“What made you decide to do this, if you don’t mind me asking?” he hesitated only a second and said, with a bit of pride, “Well we realized we really didn’t need as much as others thought we did, or even we thought we did. We wanted to have an easier, quiet life. I told her all we really need is somewhere to sleep, something to eat, and a bit of company.” I realized then that this young man was describing what I have spent the last 53 years trying to gain, and have gone about it in mostly the wrong ways.
What do we really need when it comes right down to it? Not much I am thinking. We let TV, friends, family and that voice inside tell us we have to have the newest this and the brightest that to be happy. We have to have a great job, we have to know where our next sale is going to be made, or if the bills are going to be paid next week because we worked our rears off the right way this week. We want to know that our spouse is going to always be there for us, that our health is not going to tank and bring us down with some cruel and unrelenting disease. Our wants get so out of hand and blown out of proportion that we begin to confuse them with needs. And that’s where the trouble begins.
There are many times I go to a sale or thrift store and I come across a piece of furniture that looks ok enough but there is something not quite right about it. I can’t immediately put my finger on the maker or the era, and it is confusing to me to identify because there are so many indicators either missing from it or there are pieces and points that are there but shouldn’t be on that particular type piece. After careful inspection I see that the original patina is gone, the original paint is covered over with many years worth of finishes and latexes and it is nothing like it started out when the woodworker carved and joined the pieces lovingly in his shop many moons before.
It is the same with people. There comes a time when we must strip down the layers of lies in our own lives. If we do not, we become like that old piece of furniture that has so many loads of unnecessary paint from over the years on the surface that the piece itself has even changed shape and started to become unrecognizable. I don’t want to wake up and not recognize my own life. And to make sure that doesn’t happen, it is time to strip away the old wants and come face to face with my real needs, then begin rebuilding and refinishing that life into what it was meant to be in the first place.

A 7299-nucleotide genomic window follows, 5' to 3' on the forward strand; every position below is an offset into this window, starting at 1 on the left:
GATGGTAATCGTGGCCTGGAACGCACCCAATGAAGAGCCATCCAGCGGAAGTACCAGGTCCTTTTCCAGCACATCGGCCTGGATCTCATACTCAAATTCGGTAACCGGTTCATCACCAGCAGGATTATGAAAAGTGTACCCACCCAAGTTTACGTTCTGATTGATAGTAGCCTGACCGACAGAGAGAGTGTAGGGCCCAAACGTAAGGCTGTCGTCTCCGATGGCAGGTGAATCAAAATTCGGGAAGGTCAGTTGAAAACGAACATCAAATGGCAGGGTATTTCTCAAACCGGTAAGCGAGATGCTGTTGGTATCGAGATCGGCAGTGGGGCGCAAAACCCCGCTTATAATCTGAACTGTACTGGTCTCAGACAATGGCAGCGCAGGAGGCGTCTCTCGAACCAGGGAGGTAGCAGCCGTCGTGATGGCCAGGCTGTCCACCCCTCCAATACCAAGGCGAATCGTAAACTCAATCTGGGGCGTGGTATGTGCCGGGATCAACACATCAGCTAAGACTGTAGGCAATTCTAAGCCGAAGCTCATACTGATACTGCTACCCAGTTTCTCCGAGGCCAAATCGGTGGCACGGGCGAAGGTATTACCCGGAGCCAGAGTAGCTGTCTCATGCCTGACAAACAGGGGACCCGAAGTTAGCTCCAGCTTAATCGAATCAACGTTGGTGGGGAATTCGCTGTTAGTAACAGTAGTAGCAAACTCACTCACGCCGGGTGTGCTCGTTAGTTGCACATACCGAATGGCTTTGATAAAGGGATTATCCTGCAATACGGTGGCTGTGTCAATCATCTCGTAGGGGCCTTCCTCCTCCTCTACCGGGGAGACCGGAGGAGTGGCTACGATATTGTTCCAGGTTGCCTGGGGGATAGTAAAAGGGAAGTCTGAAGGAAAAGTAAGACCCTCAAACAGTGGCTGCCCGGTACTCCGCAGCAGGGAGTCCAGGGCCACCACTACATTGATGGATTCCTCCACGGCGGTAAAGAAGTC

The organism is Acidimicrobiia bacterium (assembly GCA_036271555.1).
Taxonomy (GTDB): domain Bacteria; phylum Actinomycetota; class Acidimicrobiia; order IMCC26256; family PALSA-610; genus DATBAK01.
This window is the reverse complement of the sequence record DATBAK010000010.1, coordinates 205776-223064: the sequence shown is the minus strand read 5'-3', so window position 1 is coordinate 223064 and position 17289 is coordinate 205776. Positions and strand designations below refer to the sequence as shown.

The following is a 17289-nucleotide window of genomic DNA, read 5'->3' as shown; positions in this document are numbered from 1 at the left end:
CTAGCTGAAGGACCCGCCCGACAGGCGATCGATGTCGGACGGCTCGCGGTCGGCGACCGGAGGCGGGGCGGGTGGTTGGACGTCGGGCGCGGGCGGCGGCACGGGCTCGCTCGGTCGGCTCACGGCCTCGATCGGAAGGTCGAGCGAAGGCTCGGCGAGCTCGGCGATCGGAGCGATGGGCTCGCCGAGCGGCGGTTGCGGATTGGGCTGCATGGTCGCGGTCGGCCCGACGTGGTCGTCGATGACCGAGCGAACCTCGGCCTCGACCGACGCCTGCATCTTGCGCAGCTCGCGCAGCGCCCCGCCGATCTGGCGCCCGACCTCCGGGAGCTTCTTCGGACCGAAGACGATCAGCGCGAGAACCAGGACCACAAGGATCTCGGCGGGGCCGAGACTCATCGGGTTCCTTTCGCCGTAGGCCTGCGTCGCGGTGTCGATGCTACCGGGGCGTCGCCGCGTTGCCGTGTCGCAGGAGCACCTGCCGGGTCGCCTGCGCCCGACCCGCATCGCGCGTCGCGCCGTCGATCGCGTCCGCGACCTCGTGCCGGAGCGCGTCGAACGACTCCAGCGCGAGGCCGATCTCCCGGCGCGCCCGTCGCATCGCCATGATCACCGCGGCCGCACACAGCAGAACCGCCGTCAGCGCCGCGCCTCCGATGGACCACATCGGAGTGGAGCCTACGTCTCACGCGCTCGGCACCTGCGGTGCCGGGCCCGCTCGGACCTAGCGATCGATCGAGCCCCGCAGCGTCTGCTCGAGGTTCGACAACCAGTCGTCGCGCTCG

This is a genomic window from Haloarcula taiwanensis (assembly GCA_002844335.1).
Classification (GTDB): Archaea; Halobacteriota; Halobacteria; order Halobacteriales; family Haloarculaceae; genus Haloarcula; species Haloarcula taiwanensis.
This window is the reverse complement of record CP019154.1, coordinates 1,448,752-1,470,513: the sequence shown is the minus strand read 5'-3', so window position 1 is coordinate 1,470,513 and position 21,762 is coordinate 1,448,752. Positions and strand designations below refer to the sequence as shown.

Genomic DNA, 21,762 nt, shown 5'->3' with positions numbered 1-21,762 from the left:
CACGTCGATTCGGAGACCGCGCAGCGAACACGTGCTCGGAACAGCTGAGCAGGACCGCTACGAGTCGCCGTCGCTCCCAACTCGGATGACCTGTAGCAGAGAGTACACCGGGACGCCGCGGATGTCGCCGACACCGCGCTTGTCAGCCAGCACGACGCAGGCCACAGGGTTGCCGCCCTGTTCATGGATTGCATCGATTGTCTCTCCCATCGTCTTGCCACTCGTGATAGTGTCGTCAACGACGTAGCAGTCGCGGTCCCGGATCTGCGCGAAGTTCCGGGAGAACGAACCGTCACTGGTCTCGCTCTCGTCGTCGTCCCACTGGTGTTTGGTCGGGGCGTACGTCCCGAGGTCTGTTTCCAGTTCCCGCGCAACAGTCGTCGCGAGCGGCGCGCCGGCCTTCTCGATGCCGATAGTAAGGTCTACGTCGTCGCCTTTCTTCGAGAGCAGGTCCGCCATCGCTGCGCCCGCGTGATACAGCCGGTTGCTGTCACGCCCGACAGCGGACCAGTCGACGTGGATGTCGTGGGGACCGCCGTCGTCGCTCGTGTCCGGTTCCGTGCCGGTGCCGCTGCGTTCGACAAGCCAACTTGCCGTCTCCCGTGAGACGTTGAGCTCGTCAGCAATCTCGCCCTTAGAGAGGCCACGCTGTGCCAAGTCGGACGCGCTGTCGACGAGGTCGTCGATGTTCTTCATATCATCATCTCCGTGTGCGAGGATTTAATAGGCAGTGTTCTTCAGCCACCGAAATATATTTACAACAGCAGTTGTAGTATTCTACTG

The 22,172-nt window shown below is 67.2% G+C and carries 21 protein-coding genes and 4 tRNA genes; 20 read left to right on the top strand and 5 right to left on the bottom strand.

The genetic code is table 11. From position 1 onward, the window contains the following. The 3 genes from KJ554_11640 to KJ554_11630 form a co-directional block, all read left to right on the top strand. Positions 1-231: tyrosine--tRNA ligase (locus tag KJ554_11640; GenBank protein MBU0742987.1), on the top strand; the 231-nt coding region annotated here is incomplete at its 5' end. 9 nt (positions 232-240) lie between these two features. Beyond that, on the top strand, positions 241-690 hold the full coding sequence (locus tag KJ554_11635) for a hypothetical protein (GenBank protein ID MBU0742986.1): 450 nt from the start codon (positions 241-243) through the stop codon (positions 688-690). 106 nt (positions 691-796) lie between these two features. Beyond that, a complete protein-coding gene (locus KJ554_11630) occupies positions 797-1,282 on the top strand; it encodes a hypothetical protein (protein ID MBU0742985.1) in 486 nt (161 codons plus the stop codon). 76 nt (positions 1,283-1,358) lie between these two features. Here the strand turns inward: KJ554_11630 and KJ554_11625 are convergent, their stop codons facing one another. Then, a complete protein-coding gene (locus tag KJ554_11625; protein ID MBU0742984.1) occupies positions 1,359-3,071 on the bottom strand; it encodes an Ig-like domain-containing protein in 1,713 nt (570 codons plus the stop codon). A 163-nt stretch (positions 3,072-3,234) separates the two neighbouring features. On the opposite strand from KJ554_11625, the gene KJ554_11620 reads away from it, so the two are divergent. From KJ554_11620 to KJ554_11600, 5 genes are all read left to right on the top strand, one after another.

Later as I sat on the balcony of my condo in the quietness of approaching evening, I watched a little boy playing and jumping from each abandoned slatted beach chair to the ground wielding an imaginary sword in his hand. He was solo, and he seemed pretty happy and content all alone in his world of make-believe. All around him the beach crawled with Labor Day visitors, other much louder, boisterous youngsters playing with some sophisticated boogie boards and beach paraphernalia. From the 12th floor, I could hear radios playing, and winced at the loud raucous laughter of beachgoers with a few too many umbrella drinks under their belts, and could view all kinds of frenetic activity all around this boy…and he still played his game, all alone, and smiling. And I suddenly wanted to be him. Or maybe I wanted to be in the RV with the young couple forging their new life. Either way, it was enticing and a “moment” for me.
I sat and thought a lot on the balcony this day and spent some time quietly reflecting back on all the transitions I have gone through in my life, and I realized that the things I learned today are the real secret to a truly happy life. Wants and needs can pretty much look the same on the surface and I will get dramatically confused if I pile on too much of either in life. It’s best to keep it simple, don’t worry HOW it is going to happen, or WHEN it will all make a turn…just find a place to sleep, something to eat, and a bit of company and my guess is I will be as happy as the little beach boy.
At the end of my musing, a small plane flew by over all the loud noisy beachgoers. Trailing out behind it was a billboard banner claiming “Best fried shrimp in the civilized world”. I looked down and saw the boy stop his jumping, look up at the plane and wave, while all around him others went right on with their noisy behavior. I waved too…and thought maybe I would like to try that shrimp, and maybe talk Mom into going too…it was, after all, high time for us both to get something to eat…